A new documentary film by Temple University professor Eran Preis explores the impact of severe mental illness on an entire family. The focus of the documentary is his own family.

Jonathan Preis, the youngest of three boys, was "never OK," as his mother, artist Andrea Preis, puts it. Trouble in school, defiant behavior, drinking, drugs, run-ins with the law. As a young man, he returned to Israel, where he was born, to join the army.

At first, he seemed to thrive. Then, as his parents recall in the opening scenes of the documentary "Jonathan's Return," things fell apart.

Jonathan had left the military, suffered a mental breakdown, was in a psychiatric hospital, and was diagnosed with paranoid schizophrenia. He eventually returned to the United States, where he shuffled from one hospital to the next. In between hospital stays, he lived in his parents' home, rarely leaving his bedroom.

For filmmaker Eran Preis, his profession and craft became a coping mechanism, and a way to communicate with his son. "Jonathan and I made films before, we taped each other, when he was 13, he was taping himself, and we felt very honest with the camera," said Preis.

The film follows Jonathan Preis back to Israel, where he revisits the locations of his mental breakdown.

We see Jonathan during more hopeful periods. During times of deep paranoia, the screen fills with images of a manic Jonathan ranting, creating the experience of hearing voices.

Eran Preis walks a difficult line being both father and filmmaker, and at times, it seems as if he is grateful for the distance the camera creates between his son's suffering and himself.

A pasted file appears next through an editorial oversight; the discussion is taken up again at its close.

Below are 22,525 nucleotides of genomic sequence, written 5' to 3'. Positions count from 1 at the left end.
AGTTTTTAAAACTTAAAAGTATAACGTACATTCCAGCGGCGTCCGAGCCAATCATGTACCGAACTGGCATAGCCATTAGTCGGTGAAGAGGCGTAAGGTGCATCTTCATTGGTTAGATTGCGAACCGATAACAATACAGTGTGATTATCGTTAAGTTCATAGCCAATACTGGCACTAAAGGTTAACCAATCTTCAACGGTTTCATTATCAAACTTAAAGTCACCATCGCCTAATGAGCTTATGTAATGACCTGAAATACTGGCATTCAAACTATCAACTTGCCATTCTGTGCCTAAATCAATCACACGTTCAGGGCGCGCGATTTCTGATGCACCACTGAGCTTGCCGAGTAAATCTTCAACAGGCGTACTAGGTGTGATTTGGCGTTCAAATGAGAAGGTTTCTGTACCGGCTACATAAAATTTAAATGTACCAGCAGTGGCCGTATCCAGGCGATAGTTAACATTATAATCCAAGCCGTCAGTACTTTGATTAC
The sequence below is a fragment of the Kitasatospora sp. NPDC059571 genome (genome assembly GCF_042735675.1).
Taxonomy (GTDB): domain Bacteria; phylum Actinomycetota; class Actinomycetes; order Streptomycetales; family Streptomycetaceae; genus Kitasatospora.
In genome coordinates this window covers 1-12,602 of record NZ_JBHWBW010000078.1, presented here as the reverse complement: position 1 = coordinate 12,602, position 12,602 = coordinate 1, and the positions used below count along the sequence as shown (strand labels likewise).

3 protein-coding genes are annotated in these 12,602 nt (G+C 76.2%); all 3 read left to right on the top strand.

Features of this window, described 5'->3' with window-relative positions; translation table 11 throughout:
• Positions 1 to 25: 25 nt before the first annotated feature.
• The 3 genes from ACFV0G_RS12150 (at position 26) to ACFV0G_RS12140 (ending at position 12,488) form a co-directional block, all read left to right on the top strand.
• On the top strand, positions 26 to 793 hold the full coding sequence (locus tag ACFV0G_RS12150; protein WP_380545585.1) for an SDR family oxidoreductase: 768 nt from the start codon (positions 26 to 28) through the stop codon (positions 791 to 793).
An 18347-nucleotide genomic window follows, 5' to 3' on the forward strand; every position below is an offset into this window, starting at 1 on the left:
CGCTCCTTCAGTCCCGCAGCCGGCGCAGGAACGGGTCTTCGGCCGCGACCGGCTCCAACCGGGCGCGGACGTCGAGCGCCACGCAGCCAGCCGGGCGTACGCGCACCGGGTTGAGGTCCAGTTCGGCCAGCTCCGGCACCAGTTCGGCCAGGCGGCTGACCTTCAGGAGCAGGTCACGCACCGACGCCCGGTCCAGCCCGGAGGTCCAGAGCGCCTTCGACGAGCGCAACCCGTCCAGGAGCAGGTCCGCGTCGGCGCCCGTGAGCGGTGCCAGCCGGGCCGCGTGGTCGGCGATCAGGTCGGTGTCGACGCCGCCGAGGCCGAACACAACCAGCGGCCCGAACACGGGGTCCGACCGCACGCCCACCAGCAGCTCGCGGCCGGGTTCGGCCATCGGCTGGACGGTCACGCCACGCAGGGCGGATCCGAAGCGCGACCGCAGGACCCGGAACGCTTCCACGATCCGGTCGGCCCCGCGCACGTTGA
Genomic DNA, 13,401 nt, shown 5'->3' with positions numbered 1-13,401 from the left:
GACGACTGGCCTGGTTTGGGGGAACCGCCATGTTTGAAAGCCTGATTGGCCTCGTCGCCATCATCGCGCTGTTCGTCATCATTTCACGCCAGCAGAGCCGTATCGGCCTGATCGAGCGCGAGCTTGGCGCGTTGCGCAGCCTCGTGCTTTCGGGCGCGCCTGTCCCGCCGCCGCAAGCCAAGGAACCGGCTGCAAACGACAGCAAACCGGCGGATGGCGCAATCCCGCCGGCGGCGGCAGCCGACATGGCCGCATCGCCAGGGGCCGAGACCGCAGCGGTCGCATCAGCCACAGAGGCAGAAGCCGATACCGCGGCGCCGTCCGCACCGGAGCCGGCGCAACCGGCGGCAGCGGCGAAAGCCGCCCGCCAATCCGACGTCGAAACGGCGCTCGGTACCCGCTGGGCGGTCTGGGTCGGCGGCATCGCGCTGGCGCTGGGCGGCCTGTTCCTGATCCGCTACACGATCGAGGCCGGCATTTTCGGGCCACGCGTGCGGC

In one scene, his son Abner lashes out at him for filming Jonathan acting up at a family function, accusing his father of taking advantage of Jonathan, and hiding behind the camera.

Andrea Preis says she was often conflicted about her husband's project. "I felt that some of it was inappropriate, and sometimes that having the camera on site, sometimes really provoked a lot of anger and arguing in the family."

Now that the documentary is finished, she says it was worth it, as long as it helps educate people about the struggles faced by families living with mental illness.

Eran Preis says the film's most important message is not one of hope; it is no "triumph of the human spirit" tale. He wants to prepare other families for the frequent changes that mental illness brings.

'Constant ups and downs'

"It's the constant ups and downs, that's what we have learned," said Preis. "For a while, he goes to school, and he is doing very well, and then it just cannot hold, and it falls apart, that's the constant struggle."

Andrea Preis says that many mental health experts talk about "recovery" from mental illness, which she says gives families false hope.

 "There are periods of recovery and there are periods of regression, and I think it's very misleading," she said. "And it creates a false sense of how this is going to end."

Eran Preis said even his own visions of how the project was going to end were false--he had hoped his son would attend the premiere of the film.

"That was my dream, that he was going to be with us, that people would watch the film, they would clap, and he'd say 'my name is Jonathan, I am a musician, but I also suffer from mental illness,' " said Eran Preis.

Jonathan was not present for the film's first public screening. He is currently in rehab for substance abuse, but is doing better.

Eran Preis plans to make another film on this subject, about community inclusion for people living with mental ilness.